Brazil national football team

Brazil national football team

Infobox National football team
Name = Brazil
Badge = CBF logo.svg
Badge_size = 130px
FIFA Trigramme = BRA
Nickname = "A Seleção" (The Selection/National Team)
Association = "Confederação Brasileira de Futebol"
(Brazilian Football Confederation)
Confederation = CONMEBOL (South America)
home = El Maracana
Coach = Dunga
Captain = Lúcio
Most caps = Cafu (148)
Top scorer = Pelé (77)
Home Stadium = Maracanã
Mané Garrincha
Serra Dourada
FIFA Rank = 4
FIFA max = 1
FIFA max date = first in September 1993
FIFA min = 8
FIFA min date = August 1993
Elo Rank = 2
Elo max = 1
Elo max date = first in March 1953
Elo min = 18
Elo min date = November 2001
Home Stadium =
First game = fb|Argentina 3 - 0 Brazil flagicon|Brazil
(Buenos Aires, Argentina; September 20, 1914) [ [ ] ]
Largest win = flagicon|Brazil Brazil 14 - 0 fb-rt|Nicaragua
(Mexico; October 17, 1975)
Largest loss = fb|Uruguay 6 - 0 Brazil flagicon|Brazil
(Viña del Mar, Chile; 18 September, 1920)
World cup apps = 18
World cup first = 1930
World cup best = Winners, 1958, 1962, 1970,
1994, 2002
Regional name = Copa América
Regional cup apps = 32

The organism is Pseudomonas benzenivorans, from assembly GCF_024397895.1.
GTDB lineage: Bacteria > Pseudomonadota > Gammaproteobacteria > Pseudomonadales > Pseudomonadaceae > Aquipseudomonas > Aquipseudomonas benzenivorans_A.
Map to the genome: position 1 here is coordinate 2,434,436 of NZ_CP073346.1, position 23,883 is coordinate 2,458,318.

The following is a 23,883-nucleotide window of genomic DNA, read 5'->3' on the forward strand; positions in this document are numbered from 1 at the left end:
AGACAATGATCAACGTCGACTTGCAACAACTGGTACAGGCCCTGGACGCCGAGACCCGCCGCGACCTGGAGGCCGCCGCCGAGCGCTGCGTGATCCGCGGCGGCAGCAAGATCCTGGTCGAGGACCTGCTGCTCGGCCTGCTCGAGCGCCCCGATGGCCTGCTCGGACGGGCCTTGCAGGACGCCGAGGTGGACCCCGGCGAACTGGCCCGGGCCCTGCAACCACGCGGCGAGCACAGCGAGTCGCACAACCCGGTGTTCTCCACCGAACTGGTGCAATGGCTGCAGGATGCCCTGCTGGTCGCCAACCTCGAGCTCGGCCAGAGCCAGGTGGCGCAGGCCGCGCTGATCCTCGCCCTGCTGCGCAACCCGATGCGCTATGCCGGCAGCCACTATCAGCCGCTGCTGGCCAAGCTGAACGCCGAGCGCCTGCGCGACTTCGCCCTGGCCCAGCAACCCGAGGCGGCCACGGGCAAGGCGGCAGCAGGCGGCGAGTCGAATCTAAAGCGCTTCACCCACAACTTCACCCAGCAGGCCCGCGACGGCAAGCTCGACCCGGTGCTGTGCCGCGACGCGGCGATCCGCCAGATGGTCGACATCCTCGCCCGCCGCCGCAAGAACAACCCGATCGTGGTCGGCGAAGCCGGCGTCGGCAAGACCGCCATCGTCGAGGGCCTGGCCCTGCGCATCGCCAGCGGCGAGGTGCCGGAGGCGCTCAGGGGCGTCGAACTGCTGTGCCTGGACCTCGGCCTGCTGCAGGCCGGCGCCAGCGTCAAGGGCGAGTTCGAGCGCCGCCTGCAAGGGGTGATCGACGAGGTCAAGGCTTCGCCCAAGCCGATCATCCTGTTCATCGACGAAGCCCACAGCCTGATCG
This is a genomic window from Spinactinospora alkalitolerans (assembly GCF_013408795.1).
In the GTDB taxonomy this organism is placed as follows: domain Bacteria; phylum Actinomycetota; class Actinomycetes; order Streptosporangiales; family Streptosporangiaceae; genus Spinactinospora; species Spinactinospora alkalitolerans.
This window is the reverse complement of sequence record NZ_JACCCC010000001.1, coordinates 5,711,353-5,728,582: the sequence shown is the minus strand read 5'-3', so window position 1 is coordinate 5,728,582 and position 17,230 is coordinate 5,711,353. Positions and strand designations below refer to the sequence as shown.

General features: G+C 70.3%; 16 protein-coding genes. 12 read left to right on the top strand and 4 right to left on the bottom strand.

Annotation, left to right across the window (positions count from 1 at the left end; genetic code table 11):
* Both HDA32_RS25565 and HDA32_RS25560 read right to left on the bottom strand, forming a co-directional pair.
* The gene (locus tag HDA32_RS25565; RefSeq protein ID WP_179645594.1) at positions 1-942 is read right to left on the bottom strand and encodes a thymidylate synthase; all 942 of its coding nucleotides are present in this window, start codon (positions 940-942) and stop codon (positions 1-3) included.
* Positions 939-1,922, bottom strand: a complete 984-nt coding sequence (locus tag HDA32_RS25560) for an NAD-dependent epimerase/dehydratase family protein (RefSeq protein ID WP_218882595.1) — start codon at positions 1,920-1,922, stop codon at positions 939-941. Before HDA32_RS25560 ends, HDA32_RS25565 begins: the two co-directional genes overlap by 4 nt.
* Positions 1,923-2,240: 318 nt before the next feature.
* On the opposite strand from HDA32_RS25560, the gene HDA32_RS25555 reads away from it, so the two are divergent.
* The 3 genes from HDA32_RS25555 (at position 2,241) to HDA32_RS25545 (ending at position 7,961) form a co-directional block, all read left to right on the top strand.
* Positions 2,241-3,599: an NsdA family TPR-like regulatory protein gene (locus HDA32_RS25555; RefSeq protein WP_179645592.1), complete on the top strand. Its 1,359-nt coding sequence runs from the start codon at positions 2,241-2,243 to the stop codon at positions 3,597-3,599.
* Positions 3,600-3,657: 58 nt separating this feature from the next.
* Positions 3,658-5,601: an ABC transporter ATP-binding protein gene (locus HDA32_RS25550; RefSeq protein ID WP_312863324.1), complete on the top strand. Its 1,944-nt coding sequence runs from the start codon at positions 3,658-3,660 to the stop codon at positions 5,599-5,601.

Regional cup first = 1916
Regional cup best = Winners, 1919, 1922, 1949,
1989, 1997, 1999, 2004, 2007
Confederations cup apps = 5
Confederations cup first = 1997
Confederations cup best = Winners, 1997, 2005
The Brazil national football team is the national team of Brazil and is managed by the Brazilian Football Confederation (CBF) that represents Brazil in international football competitions. They are the most successful national football team in the history of the World Cup, with five championships (1958, 1962, 1970, 1994, 2002). A common quip about football is: "The English invented it, the Brazilians perfected it." [" [ World Cup History - The Facts and Stats] ", William Hill, May 28, 2006. URL accessed on 15 June 2006.] Currently ranked sixth by FIFA, Brazil is consistently among the strongest football nations in the world and is the only team to have played in every World Cup.


Early history

The first match of the Brazil national football team is generally considered to be a 1914 match between a Rio and São Paulo select team and the English club Exeter City F.C., which the Brazilian team won 2–0. [cite book |last=Bellos |first=Alex |title=Futebol: the Brazilian way of life |pages=37 |publisher=Bloomsbury |location=London |date=2002 |id=ISBN 0-7475-6179-6] In contrast to future successes, the nation's early appearances were far from brilliant, partly due to internal strife within Brazilian football over professionalism, which rendered the Brazilian Football Confederation unable to field full-strength teams.